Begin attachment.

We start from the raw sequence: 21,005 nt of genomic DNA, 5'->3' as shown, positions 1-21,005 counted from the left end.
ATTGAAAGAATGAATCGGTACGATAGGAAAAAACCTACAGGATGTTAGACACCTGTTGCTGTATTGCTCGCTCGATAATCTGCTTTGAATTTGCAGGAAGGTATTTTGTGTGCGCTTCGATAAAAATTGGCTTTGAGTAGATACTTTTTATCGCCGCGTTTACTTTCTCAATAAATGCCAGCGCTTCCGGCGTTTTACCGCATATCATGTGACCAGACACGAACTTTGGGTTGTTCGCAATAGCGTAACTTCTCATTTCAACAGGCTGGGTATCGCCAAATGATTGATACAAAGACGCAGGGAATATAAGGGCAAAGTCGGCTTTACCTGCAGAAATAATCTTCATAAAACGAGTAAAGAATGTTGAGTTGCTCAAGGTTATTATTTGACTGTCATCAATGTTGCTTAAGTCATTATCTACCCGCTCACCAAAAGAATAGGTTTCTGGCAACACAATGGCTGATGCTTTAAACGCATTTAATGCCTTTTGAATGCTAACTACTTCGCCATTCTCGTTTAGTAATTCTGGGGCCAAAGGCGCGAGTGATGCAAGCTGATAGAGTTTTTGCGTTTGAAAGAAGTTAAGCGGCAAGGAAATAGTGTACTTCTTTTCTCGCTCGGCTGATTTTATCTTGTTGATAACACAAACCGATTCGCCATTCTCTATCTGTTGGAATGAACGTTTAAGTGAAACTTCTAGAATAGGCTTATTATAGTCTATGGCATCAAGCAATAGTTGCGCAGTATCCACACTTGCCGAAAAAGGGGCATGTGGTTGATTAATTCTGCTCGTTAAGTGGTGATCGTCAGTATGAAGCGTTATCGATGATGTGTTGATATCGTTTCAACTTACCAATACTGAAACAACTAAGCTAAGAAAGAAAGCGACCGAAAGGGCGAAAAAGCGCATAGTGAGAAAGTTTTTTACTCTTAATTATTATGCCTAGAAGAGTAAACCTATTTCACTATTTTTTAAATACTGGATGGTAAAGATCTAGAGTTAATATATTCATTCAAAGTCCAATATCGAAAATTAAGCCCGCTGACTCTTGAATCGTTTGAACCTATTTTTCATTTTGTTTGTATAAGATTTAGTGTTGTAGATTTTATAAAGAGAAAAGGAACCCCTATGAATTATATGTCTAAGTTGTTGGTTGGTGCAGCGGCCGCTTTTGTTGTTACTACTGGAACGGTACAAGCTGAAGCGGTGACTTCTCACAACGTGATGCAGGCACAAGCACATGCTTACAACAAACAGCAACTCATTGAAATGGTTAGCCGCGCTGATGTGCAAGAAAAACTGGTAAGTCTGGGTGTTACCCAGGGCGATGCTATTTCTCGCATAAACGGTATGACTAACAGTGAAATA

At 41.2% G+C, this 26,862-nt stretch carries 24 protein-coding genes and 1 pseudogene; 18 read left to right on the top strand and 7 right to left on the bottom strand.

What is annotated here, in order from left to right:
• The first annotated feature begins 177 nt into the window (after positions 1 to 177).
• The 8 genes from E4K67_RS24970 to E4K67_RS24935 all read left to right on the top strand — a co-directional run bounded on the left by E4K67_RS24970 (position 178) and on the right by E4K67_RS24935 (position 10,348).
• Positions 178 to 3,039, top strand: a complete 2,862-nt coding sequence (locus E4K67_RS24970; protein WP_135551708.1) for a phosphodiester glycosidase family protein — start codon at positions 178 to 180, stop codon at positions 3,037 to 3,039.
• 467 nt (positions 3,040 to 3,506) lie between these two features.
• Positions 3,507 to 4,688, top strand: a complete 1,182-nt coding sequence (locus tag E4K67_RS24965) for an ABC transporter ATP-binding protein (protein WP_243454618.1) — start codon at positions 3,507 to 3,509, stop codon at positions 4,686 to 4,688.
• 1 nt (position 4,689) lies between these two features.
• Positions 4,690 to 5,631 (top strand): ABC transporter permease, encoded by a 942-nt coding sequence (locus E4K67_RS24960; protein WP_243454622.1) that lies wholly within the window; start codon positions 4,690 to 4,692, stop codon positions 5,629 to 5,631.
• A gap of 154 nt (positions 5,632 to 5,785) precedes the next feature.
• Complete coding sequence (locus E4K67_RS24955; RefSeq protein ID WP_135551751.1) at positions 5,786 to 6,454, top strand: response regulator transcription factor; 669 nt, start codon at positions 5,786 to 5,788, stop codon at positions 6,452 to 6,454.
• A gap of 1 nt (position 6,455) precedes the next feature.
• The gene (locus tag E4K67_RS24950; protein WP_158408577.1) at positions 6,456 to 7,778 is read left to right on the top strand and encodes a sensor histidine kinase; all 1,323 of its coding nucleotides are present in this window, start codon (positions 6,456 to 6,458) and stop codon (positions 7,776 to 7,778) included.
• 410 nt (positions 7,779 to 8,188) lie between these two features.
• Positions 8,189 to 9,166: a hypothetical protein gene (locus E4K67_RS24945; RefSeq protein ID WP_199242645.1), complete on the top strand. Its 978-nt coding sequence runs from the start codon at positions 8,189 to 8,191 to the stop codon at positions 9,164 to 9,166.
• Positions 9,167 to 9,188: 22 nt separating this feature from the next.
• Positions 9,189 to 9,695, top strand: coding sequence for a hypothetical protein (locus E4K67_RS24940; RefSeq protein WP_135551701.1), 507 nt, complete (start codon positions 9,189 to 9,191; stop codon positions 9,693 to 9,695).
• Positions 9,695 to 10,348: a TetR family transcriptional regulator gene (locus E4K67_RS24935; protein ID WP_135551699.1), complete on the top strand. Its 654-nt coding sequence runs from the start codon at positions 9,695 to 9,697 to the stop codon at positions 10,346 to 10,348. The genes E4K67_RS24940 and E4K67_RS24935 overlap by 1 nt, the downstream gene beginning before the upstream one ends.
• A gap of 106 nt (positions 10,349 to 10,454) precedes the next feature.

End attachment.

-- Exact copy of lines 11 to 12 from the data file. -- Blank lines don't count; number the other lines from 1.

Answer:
• Positions 4,690 to 5,631 (top strand): ABC transporter permease, encoded by a 942-nt coding sequence (locus E4K67_RS24960; protein WP_243454622.1) that lies wholly within the window; start codon positions 4,690 to 4,692, stop codon positions 5,629 to 5,631.
• A gap of 154 nt (positions 5,632 to 5,785) precedes the next feature.